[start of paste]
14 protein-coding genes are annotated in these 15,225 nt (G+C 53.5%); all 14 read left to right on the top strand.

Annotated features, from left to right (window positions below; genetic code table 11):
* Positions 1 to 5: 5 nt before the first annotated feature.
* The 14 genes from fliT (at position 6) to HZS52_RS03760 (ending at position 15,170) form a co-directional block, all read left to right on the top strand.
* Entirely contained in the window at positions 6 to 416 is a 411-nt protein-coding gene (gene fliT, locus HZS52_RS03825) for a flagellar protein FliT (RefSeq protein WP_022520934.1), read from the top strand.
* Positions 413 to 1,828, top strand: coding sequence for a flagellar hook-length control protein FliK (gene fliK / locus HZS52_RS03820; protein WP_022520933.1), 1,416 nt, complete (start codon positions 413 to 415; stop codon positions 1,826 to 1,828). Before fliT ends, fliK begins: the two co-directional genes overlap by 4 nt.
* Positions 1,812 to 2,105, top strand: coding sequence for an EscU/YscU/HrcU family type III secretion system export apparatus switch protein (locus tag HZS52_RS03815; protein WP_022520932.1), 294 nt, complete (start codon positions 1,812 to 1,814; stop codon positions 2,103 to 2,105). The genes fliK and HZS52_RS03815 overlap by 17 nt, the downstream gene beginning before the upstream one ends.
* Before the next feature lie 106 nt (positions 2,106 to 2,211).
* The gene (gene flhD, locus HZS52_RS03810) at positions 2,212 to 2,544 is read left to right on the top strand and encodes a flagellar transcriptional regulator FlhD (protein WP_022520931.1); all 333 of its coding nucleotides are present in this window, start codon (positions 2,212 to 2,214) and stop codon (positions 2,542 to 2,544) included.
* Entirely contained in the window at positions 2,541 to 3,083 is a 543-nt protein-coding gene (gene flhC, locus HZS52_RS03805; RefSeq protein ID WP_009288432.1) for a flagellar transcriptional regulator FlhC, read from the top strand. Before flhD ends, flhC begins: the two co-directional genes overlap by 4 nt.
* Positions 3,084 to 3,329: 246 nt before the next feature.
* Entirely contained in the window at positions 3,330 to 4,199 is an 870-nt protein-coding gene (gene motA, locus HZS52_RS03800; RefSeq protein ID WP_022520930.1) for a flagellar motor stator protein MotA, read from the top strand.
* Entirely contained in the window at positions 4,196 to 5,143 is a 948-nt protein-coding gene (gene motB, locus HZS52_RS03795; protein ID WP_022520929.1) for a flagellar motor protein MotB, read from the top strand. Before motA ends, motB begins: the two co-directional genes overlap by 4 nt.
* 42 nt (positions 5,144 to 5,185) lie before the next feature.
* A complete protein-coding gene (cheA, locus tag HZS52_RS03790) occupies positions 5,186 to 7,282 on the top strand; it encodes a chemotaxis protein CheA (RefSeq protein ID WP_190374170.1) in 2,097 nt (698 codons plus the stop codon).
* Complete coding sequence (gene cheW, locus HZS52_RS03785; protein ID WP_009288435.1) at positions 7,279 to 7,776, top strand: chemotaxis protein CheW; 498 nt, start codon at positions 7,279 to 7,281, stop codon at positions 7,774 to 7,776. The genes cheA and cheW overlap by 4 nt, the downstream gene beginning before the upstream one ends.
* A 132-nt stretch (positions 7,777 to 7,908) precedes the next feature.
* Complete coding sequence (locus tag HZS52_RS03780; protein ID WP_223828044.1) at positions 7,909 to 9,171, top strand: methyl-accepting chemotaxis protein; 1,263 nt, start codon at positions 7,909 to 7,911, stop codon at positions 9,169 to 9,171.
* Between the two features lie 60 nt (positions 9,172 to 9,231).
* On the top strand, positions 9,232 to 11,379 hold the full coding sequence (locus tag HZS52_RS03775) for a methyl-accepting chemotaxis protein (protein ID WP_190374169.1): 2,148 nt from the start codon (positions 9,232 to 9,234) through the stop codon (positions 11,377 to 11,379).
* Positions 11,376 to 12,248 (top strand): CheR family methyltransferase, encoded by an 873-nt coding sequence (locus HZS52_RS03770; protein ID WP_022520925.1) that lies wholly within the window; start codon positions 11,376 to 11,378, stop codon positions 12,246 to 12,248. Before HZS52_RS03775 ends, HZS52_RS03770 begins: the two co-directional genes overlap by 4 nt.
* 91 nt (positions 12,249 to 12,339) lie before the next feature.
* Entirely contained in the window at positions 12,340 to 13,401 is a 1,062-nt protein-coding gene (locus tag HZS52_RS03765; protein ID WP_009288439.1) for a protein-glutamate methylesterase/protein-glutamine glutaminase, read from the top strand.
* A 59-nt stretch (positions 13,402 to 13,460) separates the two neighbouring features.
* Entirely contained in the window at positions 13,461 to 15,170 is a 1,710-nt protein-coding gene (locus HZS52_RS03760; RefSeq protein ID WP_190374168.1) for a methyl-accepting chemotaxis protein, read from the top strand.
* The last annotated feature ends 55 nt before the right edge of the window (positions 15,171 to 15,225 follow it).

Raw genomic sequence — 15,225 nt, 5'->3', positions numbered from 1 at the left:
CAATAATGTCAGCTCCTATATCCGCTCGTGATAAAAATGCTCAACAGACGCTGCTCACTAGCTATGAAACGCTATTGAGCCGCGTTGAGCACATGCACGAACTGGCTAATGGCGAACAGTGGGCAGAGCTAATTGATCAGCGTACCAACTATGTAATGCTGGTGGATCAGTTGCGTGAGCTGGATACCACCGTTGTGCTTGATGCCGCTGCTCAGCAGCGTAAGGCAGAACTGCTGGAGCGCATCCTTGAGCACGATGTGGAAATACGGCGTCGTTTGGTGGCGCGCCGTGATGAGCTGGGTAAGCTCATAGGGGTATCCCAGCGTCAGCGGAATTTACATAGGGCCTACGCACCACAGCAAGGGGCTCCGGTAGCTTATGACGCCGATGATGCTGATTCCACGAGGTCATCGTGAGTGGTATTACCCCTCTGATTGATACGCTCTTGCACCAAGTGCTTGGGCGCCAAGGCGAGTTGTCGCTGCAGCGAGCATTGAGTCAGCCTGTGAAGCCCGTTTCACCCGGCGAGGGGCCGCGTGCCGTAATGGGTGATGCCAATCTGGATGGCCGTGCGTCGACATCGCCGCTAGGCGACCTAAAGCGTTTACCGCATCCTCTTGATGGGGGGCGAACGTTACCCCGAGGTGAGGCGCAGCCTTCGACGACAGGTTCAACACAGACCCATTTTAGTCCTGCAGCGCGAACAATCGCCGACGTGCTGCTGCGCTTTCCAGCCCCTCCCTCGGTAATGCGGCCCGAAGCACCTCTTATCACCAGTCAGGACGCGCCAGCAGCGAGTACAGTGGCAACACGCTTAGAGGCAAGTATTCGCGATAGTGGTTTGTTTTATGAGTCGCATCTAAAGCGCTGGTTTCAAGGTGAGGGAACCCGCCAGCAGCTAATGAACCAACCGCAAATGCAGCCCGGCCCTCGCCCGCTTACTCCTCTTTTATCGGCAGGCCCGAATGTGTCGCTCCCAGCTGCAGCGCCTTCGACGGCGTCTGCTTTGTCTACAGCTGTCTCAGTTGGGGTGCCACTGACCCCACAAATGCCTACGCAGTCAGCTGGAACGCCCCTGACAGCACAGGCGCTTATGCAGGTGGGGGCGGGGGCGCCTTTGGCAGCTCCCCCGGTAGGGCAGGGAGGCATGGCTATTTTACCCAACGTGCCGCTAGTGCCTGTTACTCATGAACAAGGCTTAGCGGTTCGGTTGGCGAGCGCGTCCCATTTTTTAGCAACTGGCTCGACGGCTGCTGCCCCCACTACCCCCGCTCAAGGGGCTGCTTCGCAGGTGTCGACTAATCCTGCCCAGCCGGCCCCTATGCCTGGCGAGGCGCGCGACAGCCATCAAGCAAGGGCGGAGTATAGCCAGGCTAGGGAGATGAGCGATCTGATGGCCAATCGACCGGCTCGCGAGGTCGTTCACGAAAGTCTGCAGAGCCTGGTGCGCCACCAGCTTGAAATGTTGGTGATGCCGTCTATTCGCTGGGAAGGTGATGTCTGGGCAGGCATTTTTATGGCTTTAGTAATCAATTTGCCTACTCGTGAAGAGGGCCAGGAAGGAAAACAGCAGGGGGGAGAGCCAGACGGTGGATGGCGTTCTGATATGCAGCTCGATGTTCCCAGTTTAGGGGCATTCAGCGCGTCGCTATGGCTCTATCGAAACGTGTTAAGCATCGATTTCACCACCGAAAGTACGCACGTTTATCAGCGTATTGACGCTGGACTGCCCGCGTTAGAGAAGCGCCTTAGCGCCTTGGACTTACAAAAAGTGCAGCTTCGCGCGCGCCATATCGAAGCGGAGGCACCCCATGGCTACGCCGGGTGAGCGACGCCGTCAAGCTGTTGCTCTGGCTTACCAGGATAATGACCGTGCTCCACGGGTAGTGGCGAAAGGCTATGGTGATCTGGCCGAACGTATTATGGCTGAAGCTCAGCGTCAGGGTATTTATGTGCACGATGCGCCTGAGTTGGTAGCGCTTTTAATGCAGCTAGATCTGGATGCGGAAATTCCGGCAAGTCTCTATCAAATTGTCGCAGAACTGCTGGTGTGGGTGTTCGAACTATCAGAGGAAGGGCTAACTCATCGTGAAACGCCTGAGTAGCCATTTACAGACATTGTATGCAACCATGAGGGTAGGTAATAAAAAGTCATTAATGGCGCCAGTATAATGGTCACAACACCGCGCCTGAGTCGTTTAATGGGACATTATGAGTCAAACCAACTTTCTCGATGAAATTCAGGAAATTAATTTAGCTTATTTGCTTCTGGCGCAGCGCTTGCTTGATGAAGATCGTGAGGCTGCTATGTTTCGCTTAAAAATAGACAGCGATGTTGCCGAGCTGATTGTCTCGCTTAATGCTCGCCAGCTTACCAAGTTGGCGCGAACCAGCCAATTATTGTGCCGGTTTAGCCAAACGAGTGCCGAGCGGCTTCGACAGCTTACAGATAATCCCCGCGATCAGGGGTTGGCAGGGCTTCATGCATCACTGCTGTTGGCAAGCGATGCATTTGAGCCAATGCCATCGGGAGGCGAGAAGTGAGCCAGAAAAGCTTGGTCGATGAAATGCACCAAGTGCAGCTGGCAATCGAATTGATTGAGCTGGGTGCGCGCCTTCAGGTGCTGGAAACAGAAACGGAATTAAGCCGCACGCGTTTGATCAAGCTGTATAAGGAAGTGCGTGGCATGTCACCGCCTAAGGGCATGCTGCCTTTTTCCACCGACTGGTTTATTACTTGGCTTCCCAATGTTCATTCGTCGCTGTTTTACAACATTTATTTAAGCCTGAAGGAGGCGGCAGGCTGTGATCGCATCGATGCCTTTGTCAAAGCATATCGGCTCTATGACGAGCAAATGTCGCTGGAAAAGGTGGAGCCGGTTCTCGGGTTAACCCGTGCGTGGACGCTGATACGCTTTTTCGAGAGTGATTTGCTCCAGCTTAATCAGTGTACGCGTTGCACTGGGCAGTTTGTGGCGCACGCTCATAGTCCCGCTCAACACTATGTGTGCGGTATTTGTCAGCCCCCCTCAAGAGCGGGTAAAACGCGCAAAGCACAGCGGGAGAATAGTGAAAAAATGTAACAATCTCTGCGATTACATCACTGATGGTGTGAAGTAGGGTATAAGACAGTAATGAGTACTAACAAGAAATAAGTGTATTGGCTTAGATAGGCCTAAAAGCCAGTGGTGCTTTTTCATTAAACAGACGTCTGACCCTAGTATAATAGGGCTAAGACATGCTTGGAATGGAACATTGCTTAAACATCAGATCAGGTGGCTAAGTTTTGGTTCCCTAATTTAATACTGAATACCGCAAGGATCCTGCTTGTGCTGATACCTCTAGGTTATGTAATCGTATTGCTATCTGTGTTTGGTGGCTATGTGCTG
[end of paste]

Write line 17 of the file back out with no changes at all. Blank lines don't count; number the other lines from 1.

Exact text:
* A 132-nt stretch (positions 7,777 to 7,908) precedes the next feature.